This is my third visit to the beautiful city of Edinburgh but my first at the festival, and day one was a wonderful rush! Arriving at the airport and onto the cursed tram, which was smooth and pleasant, offering no idea why it cost over £375m over budget!
A walk through the city to get to Richmond Apartments is a reminder that grey weather does not bestow upon Edinburgh great beauty, but all the same you feel like you’ve arrived somewhere important. It’s a glorious city and the buzz of the festival adds to the atmosphere.
Collecting tickets on the high street ticket office makes things as simple as possible, allowing you more time to develop post-traumatic stress disorder when you emerge back out into the throng of everything.
To the left of me was a woman dressed as a witch banging a drum, a cacophony of bagpipes rising from the east, a phalanx of ticket jockeys. Everyone was friendly – handing out leaflets without being pushy. All around, posters for shows are pasted to all available open space; it’s a fantastic spectacle that can feel a little overwhelming. In two minutes you’ll see more happening than a city would have in a day.
Our first show was at the Pleasance Dome. Adam Riches has moved on from performing a sketch-based show to what he describes as a sport movie on stage. Opening with a mash up of three major film studio themes merged into one, it’s evident that Riches isn’t going to lose his comedy touch, but Coach Coach is more about farcical drama than it is about comedy. The premise is simple, sort of. Coach Coach has a family who love Volfsball, but Coach isn’t any good at getting his team to win, not helped by a player with two left hands. Luckily a new player comes on the scene, able to whip up excitement and passion because he’s… a wolf. The opposite team are the centaurs, featuring a player who only communicates by finger clicks and arm movements and a mannequin. There’s also an appearance by Richard Gadd.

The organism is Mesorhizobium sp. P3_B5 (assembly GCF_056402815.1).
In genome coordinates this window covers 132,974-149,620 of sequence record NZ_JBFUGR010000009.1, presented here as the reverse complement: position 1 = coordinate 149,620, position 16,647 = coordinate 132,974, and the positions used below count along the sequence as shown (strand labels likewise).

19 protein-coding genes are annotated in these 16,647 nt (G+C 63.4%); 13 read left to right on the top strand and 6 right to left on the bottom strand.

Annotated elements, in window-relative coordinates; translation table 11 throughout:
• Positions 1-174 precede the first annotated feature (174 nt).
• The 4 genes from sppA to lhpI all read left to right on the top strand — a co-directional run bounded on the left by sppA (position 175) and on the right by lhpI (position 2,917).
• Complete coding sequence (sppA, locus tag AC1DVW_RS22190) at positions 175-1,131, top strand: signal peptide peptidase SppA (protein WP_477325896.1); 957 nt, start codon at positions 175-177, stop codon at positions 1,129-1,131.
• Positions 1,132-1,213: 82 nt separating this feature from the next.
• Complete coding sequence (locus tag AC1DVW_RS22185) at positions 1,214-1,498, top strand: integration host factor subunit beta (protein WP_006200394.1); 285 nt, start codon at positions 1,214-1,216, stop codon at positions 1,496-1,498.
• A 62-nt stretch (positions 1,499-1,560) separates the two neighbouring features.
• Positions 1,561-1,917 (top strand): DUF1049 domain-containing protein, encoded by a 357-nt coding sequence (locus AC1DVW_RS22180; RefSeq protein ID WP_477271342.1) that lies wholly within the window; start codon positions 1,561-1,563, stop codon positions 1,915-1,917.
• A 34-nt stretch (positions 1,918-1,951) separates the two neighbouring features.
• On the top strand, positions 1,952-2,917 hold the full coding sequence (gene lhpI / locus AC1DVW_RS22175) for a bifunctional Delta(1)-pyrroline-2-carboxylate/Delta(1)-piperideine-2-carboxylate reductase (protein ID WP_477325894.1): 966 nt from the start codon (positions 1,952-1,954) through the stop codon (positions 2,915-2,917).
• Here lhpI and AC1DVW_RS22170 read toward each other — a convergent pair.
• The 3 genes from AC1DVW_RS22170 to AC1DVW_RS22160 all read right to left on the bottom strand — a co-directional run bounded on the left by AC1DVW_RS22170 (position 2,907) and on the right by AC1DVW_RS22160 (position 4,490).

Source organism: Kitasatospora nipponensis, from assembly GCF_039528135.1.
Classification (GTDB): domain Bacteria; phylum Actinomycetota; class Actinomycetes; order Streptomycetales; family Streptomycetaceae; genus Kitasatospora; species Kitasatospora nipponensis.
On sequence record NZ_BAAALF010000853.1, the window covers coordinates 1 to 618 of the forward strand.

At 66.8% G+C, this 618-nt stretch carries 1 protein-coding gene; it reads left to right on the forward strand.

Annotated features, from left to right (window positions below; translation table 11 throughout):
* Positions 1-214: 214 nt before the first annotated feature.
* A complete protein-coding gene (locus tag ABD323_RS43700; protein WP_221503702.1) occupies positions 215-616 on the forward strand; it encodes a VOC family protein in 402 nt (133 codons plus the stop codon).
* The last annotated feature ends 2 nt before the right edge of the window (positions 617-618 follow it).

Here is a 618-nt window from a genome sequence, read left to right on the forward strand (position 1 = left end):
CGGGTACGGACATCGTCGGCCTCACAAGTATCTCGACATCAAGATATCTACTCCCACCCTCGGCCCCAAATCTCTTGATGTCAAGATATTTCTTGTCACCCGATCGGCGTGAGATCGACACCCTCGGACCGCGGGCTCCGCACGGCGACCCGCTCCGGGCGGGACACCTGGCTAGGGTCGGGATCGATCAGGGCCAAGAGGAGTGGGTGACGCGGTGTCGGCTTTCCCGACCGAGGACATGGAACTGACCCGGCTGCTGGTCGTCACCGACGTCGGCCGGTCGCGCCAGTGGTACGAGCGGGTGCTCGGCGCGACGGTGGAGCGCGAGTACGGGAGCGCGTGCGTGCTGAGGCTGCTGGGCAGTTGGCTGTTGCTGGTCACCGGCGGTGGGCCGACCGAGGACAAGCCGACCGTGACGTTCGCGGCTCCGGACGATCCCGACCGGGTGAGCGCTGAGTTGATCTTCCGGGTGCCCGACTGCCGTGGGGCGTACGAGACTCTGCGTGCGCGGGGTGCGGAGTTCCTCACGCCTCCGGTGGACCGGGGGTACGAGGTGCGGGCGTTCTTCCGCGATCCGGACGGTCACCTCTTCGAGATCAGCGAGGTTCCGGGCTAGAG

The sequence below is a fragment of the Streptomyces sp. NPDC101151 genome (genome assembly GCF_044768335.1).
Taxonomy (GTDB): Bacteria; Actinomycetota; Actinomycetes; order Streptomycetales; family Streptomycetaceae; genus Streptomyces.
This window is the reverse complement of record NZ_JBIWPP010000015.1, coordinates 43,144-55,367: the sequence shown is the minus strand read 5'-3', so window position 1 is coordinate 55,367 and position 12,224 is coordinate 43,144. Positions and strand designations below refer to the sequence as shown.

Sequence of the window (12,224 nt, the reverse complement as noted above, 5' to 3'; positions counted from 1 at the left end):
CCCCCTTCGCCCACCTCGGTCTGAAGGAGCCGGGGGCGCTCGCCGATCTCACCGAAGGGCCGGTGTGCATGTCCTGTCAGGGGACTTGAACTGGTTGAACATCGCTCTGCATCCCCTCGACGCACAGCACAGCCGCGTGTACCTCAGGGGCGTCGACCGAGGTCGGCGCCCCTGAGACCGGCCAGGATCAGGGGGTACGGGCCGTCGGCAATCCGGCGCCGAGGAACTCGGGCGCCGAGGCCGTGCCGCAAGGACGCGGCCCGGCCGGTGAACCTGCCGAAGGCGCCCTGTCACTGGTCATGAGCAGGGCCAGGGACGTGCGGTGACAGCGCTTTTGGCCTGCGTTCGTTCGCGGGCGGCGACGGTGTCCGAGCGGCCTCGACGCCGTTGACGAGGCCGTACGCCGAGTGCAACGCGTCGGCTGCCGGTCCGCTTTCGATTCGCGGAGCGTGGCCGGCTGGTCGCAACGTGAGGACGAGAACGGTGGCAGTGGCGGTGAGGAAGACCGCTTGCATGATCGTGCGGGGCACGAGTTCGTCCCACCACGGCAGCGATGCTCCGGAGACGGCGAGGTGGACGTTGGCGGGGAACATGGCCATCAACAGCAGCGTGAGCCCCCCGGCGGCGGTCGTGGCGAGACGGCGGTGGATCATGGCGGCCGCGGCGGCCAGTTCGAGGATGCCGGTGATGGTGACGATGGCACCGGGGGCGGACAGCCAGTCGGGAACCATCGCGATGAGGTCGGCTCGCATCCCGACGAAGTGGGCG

At times, the storytelling gets in the way and shows a script that could be tighter. Some jokes fall flat and others work a treat, but when Riches let the cast roam around the audience, things perk up and chaos is controlled but hugely enjoyable. The ending shows the skills that Riches has for audience participation, his ability at bringing storylines together and generating excitement in the audience. Coach Coach is weaker than ‘Bring me the head of Adam Riches’ which won at Edinburgh in 2011, but few comics could pull off a sports movie on stage that is as dynamic as this. He is a natural team player and doesn’t dominate a show peppered with enough gags to make for a highly enjoyable if not spectacular evening.
At the Pleasance Courtyard Beside venue we caught Twins do a free midnight show. Free is hugely underselling the show, full of quick wit, shambolic sketches and introduced by my favourite new comic duo, Wack and Wanny who the Twins keep trying to kill.
The show is based on Jack’s bucket list that he must complete before he dies (he has until the end of the hour) and through the magic of imagination he goes to Vegas “it’s Vegas baby, roll the dice!” “I don’t wanna!”, sees the Northern lights in Northern England, hunts down a dastardly Mexican who tells everyone they’re rubbish and gets involved with a Pony Club. The Pony Club is particularly sharp, and who doesn’t want to see audience members ride comedians round a racetrack made with plungers?
The Twins have so much enthusiasm and joy in their work that the hour flew by far too quickly. A definite highlight.
Twins at Pleasance Courtyard Beside until Sunday 30th August – Midnight
Adam Riches is Coach Coach at Pleasance Dome until August 30th – 21.45